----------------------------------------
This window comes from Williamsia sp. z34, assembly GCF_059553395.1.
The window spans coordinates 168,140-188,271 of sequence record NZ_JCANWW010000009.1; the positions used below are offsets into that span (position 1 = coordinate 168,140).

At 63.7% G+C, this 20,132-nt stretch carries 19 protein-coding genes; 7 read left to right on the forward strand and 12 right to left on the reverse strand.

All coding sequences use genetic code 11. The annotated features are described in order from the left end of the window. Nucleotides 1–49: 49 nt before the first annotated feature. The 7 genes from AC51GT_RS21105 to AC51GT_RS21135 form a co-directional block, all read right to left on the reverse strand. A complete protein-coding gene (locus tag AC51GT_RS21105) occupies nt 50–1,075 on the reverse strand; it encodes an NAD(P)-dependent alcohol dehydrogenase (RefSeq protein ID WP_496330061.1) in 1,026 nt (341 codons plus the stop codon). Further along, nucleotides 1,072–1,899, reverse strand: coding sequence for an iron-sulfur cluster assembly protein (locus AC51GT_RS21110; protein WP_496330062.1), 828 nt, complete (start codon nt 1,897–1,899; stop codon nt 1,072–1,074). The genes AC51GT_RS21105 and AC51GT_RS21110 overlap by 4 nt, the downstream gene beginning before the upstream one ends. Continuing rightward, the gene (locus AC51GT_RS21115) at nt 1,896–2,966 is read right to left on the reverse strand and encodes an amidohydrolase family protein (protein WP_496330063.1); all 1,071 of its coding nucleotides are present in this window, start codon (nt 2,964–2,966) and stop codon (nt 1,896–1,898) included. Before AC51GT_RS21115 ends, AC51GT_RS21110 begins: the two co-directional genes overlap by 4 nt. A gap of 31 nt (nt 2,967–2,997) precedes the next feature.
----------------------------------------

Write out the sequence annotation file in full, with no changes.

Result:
This window comes from Williamsia sp. z34, assembly GCF_059553395.1.
The window spans coordinates 168,140-188,271 of sequence record NZ_JCANWW010000009.1; the positions used below are offsets into that span (position 1 = coordinate 168,140).

At 63.7% G+C, this 20,132-nt stretch carries 19 protein-coding genes; 7 read left to right on the forward strand and 12 right to left on the reverse strand.

All coding sequences use genetic code 11. The annotated features are described in order from the left end of the window. Nucleotides 1–49: 49 nt before the first annotated feature. The 7 genes from AC51GT_RS21105 to AC51GT_RS21135 form a co-directional block, all read right to left on the reverse strand. A complete protein-coding gene (locus tag AC51GT_RS21105) occupies nt 50–1,075 on the reverse strand; it encodes an NAD(P)-dependent alcohol dehydrogenase (RefSeq protein ID WP_496330061.1) in 1,026 nt (341 codons plus the stop codon). Further along, nucleotides 1,072–1,899, reverse strand: coding sequence for an iron-sulfur cluster assembly protein (locus AC51GT_RS21110; protein WP_496330062.1), 828 nt, complete (start codon nt 1,897–1,899; stop codon nt 1,072–1,074). The genes AC51GT_RS21105 and AC51GT_RS21110 overlap by 4 nt, the downstream gene beginning before the upstream one ends. Continuing rightward, the gene (locus AC51GT_RS21115) at nt 1,896–2,966 is read right to left on the reverse strand and encodes an amidohydrolase family protein (protein WP_496330063.1); all 1,071 of its coding nucleotides are present in this window, start codon (nt 2,964–2,966) and stop codon (nt 1,896–1,898) included. Before AC51GT_RS21115 ends, AC51GT_RS21110 begins: the two co-directional genes overlap by 4 nt. A gap of 31 nt (nt 2,967–2,997) precedes the next feature.